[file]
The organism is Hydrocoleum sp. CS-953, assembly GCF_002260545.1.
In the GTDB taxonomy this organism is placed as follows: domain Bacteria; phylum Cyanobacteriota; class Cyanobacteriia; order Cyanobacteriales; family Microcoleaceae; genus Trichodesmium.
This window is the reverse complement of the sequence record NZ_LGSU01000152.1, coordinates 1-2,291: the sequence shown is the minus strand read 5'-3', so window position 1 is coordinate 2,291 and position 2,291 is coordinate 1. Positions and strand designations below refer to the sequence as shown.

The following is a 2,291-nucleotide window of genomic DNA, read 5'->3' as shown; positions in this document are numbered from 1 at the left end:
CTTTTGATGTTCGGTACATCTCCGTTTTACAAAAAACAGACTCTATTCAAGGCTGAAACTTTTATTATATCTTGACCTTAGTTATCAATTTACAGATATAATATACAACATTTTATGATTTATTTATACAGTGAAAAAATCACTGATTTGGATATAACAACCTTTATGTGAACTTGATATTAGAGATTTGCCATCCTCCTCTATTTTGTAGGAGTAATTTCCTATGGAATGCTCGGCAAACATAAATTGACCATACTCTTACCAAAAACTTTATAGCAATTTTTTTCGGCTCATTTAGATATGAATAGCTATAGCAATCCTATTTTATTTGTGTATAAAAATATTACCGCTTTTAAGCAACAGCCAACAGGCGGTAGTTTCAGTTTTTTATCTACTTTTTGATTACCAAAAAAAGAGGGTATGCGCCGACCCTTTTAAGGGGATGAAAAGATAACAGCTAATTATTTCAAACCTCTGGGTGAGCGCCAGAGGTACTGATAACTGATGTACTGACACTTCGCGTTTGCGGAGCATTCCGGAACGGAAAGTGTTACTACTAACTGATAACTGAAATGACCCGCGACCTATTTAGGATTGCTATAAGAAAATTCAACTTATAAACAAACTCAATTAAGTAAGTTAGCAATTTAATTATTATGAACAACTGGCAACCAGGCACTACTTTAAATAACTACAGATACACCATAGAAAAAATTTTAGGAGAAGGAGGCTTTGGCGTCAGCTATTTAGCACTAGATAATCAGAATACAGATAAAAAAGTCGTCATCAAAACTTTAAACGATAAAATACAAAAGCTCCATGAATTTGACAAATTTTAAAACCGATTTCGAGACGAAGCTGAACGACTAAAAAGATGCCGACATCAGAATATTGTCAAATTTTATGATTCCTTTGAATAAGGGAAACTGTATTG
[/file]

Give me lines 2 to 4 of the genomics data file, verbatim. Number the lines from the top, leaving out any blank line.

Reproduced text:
In the GTDB taxonomy this organism is placed as follows: domain Bacteria; phylum Cyanobacteriota; class Cyanobacteriia; order Cyanobacteriales; family Microcoleaceae; genus Trichodesmium.
This window is the reverse complement of the sequence record NZ_LGSU01000152.1, coordinates 1-2,291: the sequence shown is the minus strand read 5'-3', so window position 1 is coordinate 2,291 and position 2,291 is coordinate 1. Positions and strand designations below refer to the sequence as shown.

The following is a 2,291-nucleotide window of genomic DNA, read 5'->3' as shown; positions in this document are numbered from 1 at the left end: